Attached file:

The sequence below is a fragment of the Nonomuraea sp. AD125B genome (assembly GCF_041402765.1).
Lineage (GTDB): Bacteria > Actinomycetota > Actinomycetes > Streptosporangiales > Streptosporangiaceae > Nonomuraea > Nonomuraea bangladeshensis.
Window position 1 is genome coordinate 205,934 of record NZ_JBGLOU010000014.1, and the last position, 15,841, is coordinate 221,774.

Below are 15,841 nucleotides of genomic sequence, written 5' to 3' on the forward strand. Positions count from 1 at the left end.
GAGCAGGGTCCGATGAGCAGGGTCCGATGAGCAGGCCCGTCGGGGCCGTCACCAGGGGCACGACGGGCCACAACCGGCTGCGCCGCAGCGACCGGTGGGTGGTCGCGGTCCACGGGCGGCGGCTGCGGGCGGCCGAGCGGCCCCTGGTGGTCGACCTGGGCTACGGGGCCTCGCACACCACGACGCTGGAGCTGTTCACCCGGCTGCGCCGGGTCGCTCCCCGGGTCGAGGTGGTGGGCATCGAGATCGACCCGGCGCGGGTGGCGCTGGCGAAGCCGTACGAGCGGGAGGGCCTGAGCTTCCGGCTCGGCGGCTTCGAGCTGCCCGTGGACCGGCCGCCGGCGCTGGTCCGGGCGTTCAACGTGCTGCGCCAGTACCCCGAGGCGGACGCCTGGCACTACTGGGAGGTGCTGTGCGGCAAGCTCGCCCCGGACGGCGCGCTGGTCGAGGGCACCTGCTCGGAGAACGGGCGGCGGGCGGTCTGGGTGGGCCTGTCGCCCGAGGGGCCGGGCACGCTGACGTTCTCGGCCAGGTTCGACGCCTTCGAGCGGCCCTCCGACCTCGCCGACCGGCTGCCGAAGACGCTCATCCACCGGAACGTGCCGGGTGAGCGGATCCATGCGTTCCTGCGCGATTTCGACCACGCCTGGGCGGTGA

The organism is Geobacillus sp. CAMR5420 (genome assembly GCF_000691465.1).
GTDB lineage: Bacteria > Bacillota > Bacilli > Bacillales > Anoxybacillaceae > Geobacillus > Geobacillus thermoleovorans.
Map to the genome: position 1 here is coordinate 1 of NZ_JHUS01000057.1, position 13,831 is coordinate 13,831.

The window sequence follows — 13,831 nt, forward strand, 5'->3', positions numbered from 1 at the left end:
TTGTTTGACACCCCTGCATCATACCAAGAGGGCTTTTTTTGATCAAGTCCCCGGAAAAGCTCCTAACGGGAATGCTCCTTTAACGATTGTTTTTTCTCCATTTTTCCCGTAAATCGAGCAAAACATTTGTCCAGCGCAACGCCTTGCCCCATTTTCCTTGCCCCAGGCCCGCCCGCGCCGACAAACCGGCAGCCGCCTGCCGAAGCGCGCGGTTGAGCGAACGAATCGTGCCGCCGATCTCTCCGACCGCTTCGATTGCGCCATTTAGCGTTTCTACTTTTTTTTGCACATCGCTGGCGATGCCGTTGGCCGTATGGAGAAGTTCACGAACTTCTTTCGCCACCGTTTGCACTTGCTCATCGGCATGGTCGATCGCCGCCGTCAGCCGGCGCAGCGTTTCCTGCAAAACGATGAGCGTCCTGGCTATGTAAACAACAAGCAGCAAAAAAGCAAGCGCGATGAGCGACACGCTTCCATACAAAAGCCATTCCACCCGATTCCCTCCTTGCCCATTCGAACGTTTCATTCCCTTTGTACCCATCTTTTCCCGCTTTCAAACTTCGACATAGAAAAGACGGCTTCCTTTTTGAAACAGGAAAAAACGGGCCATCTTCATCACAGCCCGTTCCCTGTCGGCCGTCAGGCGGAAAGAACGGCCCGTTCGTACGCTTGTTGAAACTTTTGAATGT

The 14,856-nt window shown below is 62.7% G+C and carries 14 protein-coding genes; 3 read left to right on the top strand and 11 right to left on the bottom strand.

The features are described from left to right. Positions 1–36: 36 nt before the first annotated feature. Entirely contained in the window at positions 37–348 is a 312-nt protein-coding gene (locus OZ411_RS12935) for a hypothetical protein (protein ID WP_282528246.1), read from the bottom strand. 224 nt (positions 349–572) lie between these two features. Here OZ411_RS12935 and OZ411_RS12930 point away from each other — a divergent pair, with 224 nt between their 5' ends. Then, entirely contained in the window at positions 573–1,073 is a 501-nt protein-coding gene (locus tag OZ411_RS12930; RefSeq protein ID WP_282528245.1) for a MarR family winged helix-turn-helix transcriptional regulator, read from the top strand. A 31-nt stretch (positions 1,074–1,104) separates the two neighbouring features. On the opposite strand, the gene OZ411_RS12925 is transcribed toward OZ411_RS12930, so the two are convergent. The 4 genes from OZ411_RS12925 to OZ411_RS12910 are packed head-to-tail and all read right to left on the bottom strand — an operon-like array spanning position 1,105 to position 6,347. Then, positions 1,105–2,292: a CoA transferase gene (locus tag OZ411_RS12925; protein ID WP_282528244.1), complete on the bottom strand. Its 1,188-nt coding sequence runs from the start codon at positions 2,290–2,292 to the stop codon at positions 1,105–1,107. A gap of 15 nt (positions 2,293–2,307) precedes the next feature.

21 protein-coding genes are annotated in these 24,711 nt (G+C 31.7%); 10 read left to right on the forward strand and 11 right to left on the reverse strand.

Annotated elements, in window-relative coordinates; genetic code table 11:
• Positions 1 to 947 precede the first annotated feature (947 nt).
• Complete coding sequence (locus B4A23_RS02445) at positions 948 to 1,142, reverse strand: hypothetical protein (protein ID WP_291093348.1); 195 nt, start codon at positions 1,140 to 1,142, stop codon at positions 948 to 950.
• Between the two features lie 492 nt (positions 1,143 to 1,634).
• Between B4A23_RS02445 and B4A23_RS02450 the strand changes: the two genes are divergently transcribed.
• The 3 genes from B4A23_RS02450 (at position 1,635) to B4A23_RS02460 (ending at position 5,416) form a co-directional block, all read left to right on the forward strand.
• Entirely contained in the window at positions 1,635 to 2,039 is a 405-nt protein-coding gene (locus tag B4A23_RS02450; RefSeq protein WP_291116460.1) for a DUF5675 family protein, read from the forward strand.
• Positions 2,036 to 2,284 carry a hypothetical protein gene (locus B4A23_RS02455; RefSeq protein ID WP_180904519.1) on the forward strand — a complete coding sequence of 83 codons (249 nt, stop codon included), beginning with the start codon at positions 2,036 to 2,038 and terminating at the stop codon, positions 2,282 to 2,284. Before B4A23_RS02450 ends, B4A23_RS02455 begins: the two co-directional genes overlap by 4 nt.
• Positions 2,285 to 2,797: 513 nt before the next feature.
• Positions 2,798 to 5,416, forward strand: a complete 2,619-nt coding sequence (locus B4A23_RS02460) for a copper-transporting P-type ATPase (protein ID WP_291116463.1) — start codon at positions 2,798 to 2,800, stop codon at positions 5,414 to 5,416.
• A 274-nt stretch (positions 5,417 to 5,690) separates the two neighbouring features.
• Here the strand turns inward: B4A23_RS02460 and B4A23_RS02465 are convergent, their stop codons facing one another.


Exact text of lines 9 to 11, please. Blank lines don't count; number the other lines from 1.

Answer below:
The window sequence follows — 13,831 nt, forward strand, 5'->3', positions numbered from 1 at the left end:
TTGTTTGACACCCCTGCATCATACCAAGAGGGCTTTTTTTGATCAAGTCCCCGGAAAAGCTCCTAACGGGAATGCTCCTTTAACGATTGTTTTTTCTCCATTTTTCCCGTAAATCGAGCAAAACATTTGTCCAGCGCAACGCCTTGCCCCATTTTCCTTGCCCCAGGCCCGCCCGCGCCGACAAACCGGCAGCCGCCTGCCGAAGCGCGCGGTTGAGCGAACGAATCGTGCCGCCGATCTCTCCGACCGCTTCGATTGCGCCATTTAGCGTTTCTACTTTTTTTTGCACATCGCTGGCGATGCCGTTGGCCGTATGGAGAAGTTCACGAACTTCTTTCGCCACCGTTTGCACTTGCTCATCGGCATGGTCGATCGCCGCCGTCAGCCGGCGCAGCGTTTCCTGCAAAACGATGAGCGTCCTGGCTATGTAAACAACAAGCAGCAAAAAAGCAAGCGCGATGAGCGACACGCTTCCATACAAAAGCCATTCCACCCGATTCCCTCCTTGCCCATTCGAACGTTTCATTCCCTTTGTACCCATCTTTTCCCGCTTTCAAACTTCGACATAGAAAAGACGGCTTCCTTTTTGAAACAGGAAAAAACGGGCCATCTTCATCACAGCCCGTTCCCTGTCGGCCGTCAGGCGGAAAGAACGGCCCGTTCGTACGCTTGTTGAAACTTTTGAATGT

The 14,856-nt window shown below is 62.7% G+C and carries 14 protein-coding genes; 3 read left to right on the top strand and 11 right to left on the bottom strand.